Keir Morse - Botanist & Photographer

Malacothamnus -The Bushmallows

Malacothamnus jonesii

For my PhD research through California Botanic Garden, I'm studying the genus Malacothamnus (Malvaceae) which has several conflicting taxonomic treatments and many rare taxa. I am using a combination of morphometric analyses, Restriction site Associated DNA Sequencing (RAD-Seq), comparative phenology, and extensive field evaluations to resolve the taxonomy of the genus Malacothamnus and evaluate the conservation status of each taxon. This work will hopefully be completed by the end of 2022 and published in 2023. I hope to fill in this web page with more resources on the genus as I have time.

For an introduction to my research, you can watch my 2020 presentation for the Southern California Botanists Symposium here and/or my 2022 PhD dissertation defense here. The 2020 presentation may be a better starting place if you don't know much about Malacothamnus but the 2022 presentation has more up to date information.

iNaturalist Project

I've created an iNaturalist project to help with this research which you can visit here. iNaturalist users have been a great help in documenting locations, variation, and phenology in the genus Malacothamnus. All observations are welcome. If you want help identifying Malacothamnus, this is a good place to post your observations as I regularly check this site. Tips on what to photograph for a good ID are here

While I'm putting very little time into it, a secondary iNaturalist project looking at the animals found interacting with Malacothamnus is here. Observations for this project are welcome as well.


Calflora is an alternative to iNaturalist for data collection on plants in California. I monitor these observations as well, but less regularly. Calflora is where I post most of my plant observations. If you want a reference population for a rare taxon, this is a good place to go as iNaturalist obscures locations of many rare plants that shouldn't be obscured. An example query for my observations of M. davidsonii is here. If you visit any of these locations, make an updated observation on Calflora or iNaturalist. This helps track how the populations are changing through time.

Calflora is the first place I to go for California plant information as it ties together data from many other sources including the Jepson eflora, CCH, Calphotos, CNPS, and iNaturalist. Like other sources of data on Malacothamnus, it is good to be cautious at present though. For example, many locations on the Calflora Malacothamnus maps use herbarium specimens and many of those specimens are currently misidentified. This will eventually be fixed when I resolve the taxonomy and can annotate these specimens.

Treatments and Identification

As mentioned above, there are several conflicting treatments. They are all problematic one way or another mostly due to lumping, splitting, and a lot of overlapping morphological characters. Treatments follow below. If you want help with identification beyond the treatments, see the iNaturalist Project section above. Calphotos is also useful to check IDs, but some photo IDs could be questionable.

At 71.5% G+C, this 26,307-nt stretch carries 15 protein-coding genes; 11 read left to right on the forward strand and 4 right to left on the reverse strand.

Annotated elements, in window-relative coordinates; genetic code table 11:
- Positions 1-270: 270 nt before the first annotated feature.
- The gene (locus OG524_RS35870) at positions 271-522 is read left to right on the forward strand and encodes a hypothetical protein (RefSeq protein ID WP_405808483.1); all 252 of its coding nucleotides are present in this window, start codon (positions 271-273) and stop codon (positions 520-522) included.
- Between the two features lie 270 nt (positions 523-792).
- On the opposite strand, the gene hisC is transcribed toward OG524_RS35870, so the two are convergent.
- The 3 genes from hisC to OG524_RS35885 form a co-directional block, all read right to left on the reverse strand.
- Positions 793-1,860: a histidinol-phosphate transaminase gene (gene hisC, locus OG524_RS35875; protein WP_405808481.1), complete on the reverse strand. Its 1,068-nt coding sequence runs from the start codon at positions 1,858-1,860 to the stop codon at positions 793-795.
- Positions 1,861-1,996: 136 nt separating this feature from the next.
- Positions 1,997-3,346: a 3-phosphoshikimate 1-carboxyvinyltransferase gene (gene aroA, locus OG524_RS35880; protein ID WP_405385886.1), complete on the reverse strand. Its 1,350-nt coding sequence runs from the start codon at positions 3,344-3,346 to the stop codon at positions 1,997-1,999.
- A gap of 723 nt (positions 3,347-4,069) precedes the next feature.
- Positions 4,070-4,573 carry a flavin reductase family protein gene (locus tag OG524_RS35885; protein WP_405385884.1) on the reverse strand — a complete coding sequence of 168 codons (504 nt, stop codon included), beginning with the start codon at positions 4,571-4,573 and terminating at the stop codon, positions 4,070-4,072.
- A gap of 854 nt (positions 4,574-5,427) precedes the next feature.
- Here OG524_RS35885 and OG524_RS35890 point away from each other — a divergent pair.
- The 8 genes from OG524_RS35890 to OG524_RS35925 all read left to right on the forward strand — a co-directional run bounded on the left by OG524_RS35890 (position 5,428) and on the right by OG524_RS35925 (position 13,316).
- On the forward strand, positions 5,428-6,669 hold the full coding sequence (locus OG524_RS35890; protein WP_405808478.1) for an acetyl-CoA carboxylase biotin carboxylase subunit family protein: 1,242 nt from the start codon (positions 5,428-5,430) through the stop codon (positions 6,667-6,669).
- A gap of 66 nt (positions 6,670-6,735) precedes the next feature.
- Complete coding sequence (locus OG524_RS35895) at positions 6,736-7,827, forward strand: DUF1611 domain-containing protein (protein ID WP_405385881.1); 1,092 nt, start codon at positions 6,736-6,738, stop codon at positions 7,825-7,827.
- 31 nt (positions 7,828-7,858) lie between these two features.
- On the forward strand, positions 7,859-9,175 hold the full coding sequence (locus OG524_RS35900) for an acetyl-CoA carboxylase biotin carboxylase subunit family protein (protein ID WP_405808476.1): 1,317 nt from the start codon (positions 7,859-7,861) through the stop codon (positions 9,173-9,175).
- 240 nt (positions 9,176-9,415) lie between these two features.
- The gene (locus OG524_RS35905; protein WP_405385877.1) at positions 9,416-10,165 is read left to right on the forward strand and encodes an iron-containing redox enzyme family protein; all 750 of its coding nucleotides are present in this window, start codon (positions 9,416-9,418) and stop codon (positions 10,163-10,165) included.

I'm mostly following the Kearney treatment at present until I can resolve the taxonomic questions and produce something better. Kearney was more of a splitter, but this treatment still actually lumped several taxa from previous treatments. This treatment seems to follow the current evidence the most closely and includes rare taxa lumped by other treatments. The keys aren't perfect, but better than nothing. The Munz treatment mostly follows Kearney and is a bit simplified, so this is another good option. These treatments are missing both Malacothamnus lucianus and Malacothamnus enigmaticus. The Munz treatment is missing taxa from Mexico.

Do not use the Flora of North America or Jepson treatments. The 1993 Jepson Manual and Flora of North America treatments by David Bates are pretty much identical to each other. The taxa in these treatments were way over-lumped making them very problematic in relation to rare taxa. To the author's credit, he does say that the Kearney treatment is as justifiable as his. Likewise, the current Jepson Manual treatment is best avoided. Author Tracey Slotta made some good progress in splitting back out some lumped taxa based on morphological analyses, but her key is also problematic in various ways.

Draft regional keys and guides:
- Key to the Malacothamnus of Los Angeles, San Bernardino, and Kern Counties, CA
- Key to the Malacothamnus of Monterey and San Luis Obispo Counties, CA
- Key to the Malacothamnus of San Diego, Orange, and Riverside Counties, CA
- Key to the Malacothamnus of the San Francisco Bay Area, CA
- Key to the Malacothamnus of the Sierra Nevada Range, CA
- Illustrated guide and key to the Malacothamnus of San Diego, Orange, and Riverside Counties, CA
- Illustrated guide to distinguishing Malacothamnus from Sphaeralcea

- A morphological assessment of the Malacothamnus palmeri complex (Malvaceae)
- Malacothamnus enigmaticus (Malvaceae), a new rare species from the desert edge of the Peninsular Range in San Diego County, CA

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